What does IBM MobileFirst for iOS mean for channel partners?

The IBM MobileFirst for iOS component of the recently announced partnership between IBM and Apple promises to allow IBM partners to create mixed-platform mobile systems for customers.

The mushrooming cross-device culture evolving in the enterprise is good for solution providers. That's because the more pieces of a technology solution that need to be knit together, the more opportunity there is for partners. But what's in the recently announced exclusive partnership between IBM and Apple -- which includes building business-specific applications for Apple's iOS, among other initiatives -- for channel partners?

IBM's mobile strategy, called MobileFirst, is a software platform launched in 2013 to help customers streamline and accelerate mobile application adoption across devices and platforms. IBM MobileFirst for iOS, one of the components of the IBM/Apple deal, targets building more than 100 industry-specific applications (for retail, healthcare, banking, travel, transportation, telecommunications and insurance) that run on Apple iOS devices.

"The IBM consulting team is going to build solutions for corporate-owned scenarios in seven top industries exclusively on iOS," said Phil Buckellew, vice president for enterprise mobility at IBM.

The MobileFirst for iOS effort will be led and sold primarily by IBM Global Business Services consulting teams because, as Buckellew stated, every client's business is different and there's a need to tie in a client's unique business processes and integrate with their back-end systems.

On a case-by-case basis, however, IBM consultants may pull in regional partners as needed to help deliver those products to the market, he noted.

Apple partners make so little on hardware that having the IBM partners and direct teams sell the hardware isn't a big hit to their profitability.
Diane KrakoraCEO, PartnerPath

These applications will be built on the IBM MobileFirst for iOS platform, the name given to the software and services capabilities that form the back end for the applications. "That software and services back end will be fully available freely for our clients and partners to use to build solutions on as well," Buckellew said.

When can partners expect to get access to the software and services back end?

"Today, we have offerings where clients can take advantage and build native iOS capabilities on Bluemix or on our other leading platform like IBM's Worklight. We can support iOS with our management and security solution MaaS360 -- so they can get started today in all of those areas," Buckellew said.

As iOS 8 delivers additional capabilities, IBM will expand its support and functionality for those capabilities, he added. The goal is to provide tighter links between new or expanded capabilities in iOS 8. He cited an example: Apple's Core Data data management framework. IBM will leverage Core Data to provide tighter linkage to Core Data capabilities expanded in iOS 8 to make sure they sync easily with IBM's cloud storage capability. Some other areas of tighter integration to the enterprise include back-end systems, workflows, embedded analytics and security management, for example.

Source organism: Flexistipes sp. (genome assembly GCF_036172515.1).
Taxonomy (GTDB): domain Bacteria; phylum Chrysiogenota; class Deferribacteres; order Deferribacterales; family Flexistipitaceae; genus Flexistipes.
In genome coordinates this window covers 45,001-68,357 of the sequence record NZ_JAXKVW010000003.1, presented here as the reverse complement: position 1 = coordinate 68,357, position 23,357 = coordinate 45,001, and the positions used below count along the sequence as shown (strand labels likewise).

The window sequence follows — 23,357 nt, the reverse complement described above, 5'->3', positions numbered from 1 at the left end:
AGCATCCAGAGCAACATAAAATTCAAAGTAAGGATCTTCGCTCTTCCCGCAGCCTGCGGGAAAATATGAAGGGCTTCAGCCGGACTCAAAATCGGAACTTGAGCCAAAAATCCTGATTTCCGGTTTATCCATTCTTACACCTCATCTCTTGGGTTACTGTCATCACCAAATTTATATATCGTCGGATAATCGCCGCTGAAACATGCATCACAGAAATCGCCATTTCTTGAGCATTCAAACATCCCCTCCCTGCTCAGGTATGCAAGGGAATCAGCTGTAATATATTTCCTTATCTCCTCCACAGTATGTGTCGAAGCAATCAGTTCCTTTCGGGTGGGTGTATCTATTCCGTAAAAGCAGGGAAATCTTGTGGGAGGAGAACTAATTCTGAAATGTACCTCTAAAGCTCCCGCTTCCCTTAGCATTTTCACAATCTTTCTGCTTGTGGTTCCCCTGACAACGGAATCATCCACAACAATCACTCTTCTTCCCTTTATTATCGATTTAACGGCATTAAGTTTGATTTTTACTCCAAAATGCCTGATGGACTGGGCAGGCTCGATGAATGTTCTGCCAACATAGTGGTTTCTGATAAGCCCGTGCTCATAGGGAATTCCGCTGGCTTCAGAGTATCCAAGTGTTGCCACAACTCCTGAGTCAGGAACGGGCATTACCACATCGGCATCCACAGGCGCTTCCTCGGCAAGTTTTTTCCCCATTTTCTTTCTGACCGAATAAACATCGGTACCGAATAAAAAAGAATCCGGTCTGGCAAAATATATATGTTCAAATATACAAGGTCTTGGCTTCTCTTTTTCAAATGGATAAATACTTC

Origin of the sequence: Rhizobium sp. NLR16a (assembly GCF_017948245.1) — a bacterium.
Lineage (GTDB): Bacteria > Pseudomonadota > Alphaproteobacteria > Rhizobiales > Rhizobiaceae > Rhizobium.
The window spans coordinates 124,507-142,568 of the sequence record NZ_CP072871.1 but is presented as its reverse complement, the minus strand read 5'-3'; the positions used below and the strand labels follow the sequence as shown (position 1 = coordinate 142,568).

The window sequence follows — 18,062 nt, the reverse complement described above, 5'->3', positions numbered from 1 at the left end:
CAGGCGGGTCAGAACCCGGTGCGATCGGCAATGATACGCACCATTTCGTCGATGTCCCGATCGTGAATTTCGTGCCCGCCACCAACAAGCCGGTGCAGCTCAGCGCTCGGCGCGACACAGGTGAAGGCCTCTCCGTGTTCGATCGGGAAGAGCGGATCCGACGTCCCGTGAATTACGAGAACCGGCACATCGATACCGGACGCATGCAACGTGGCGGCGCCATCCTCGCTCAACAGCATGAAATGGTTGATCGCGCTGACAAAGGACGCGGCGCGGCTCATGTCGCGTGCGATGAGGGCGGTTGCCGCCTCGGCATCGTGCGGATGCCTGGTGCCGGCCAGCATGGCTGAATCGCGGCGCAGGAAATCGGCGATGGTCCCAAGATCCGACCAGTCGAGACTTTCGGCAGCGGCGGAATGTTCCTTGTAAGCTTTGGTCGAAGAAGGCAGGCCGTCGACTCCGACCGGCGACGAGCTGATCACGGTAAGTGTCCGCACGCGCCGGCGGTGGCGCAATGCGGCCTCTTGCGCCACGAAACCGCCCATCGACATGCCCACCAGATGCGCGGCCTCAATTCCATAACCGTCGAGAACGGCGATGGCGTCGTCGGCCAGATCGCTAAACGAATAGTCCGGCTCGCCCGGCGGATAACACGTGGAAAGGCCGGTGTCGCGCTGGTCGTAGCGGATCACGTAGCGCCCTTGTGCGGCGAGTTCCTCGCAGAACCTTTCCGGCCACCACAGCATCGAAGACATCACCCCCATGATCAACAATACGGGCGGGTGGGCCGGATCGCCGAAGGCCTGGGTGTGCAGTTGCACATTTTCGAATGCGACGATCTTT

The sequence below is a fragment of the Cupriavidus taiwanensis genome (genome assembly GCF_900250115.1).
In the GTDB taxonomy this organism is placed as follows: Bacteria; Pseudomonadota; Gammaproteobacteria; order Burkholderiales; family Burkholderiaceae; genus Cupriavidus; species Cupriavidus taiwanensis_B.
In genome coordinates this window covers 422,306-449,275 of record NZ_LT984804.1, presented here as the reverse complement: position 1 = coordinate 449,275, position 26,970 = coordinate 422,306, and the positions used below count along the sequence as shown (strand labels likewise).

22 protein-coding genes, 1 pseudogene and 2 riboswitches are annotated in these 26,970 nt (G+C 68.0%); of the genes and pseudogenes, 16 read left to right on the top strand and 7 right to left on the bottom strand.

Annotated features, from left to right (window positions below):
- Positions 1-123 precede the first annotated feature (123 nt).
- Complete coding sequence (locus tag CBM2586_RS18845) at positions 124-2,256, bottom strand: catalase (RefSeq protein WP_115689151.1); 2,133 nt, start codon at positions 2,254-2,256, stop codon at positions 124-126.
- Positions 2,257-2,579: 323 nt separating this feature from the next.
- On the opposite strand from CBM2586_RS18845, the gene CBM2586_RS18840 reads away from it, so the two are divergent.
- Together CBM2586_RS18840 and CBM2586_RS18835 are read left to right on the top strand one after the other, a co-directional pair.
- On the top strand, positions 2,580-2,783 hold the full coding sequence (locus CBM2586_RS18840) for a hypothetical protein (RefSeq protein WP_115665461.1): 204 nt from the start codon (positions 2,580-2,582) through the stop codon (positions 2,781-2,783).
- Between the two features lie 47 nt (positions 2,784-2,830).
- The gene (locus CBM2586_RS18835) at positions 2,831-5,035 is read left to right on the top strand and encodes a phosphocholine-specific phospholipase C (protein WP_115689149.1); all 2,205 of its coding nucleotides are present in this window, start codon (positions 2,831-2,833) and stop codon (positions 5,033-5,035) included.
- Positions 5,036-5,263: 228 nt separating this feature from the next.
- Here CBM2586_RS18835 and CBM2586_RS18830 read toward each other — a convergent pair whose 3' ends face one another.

"That's an example of how we're working to ensure that our back-end support is the best back end that can be made available for developers who are building solutions on iOS," he said, adding that IBM plans on working with all of its partners to enable them to build solutions and applications themselves.

Buckellew noted that many IBM partners are deep experts in their clients' businesses.

"These partners will be ideal candidates to build native iOS applications that we think can be supported very easily with our back-end software stack. This is a great value proposition to help clients solve the myriad of business processes they have," he said.

The partnership is good news to IBM partners, as they can create mixed platform solutions for customers, said Diane Krakora, CEO of PartnerPath. "They can offer a wider range of options to their customers -- providing a full solution that meets the goals and outcomes of their end users," she said.

It's also good news for Apple partners because there will be more Apple products in corporate environments and more opportunities for consulting on services around security, backup, etc. "Apple partners make so little on hardware that having the IBM partners and direct teams sell the hardware isn't a big hit to their profitability," Krakora said.

An Apple spokesman declined to comment as to whether the partnership offers any opportunity for Apple channel partners, in particular, Apple's large systems integrators.

According to Apple, iOS 8, its biggest iOS release ever for developers, is slated to ship this fall.

IBM stated that its industry-specific apps for iOS will begin rolling out this fall and will continue into 2015.

Buckellew stressed that IBM is committed to build and develop capabilities in its MobileFirst cross-platform for building Web apps, hybrid apps or native apps for integration in the enterprise -- a big opportunity for partners doing business-to-consumer and BYOD work, he noted.

In addition to the industry-specific applications, the IBM/Apple partnership also lays out plans for extending AppleCare for the Enterprise so that IBM teams can do on-site repairs, etc.; the reselling of iPhones and iPads by IBM; and the introduction of IBM MobileFirst Supply and Management for devices, activation and management services with leasing options.

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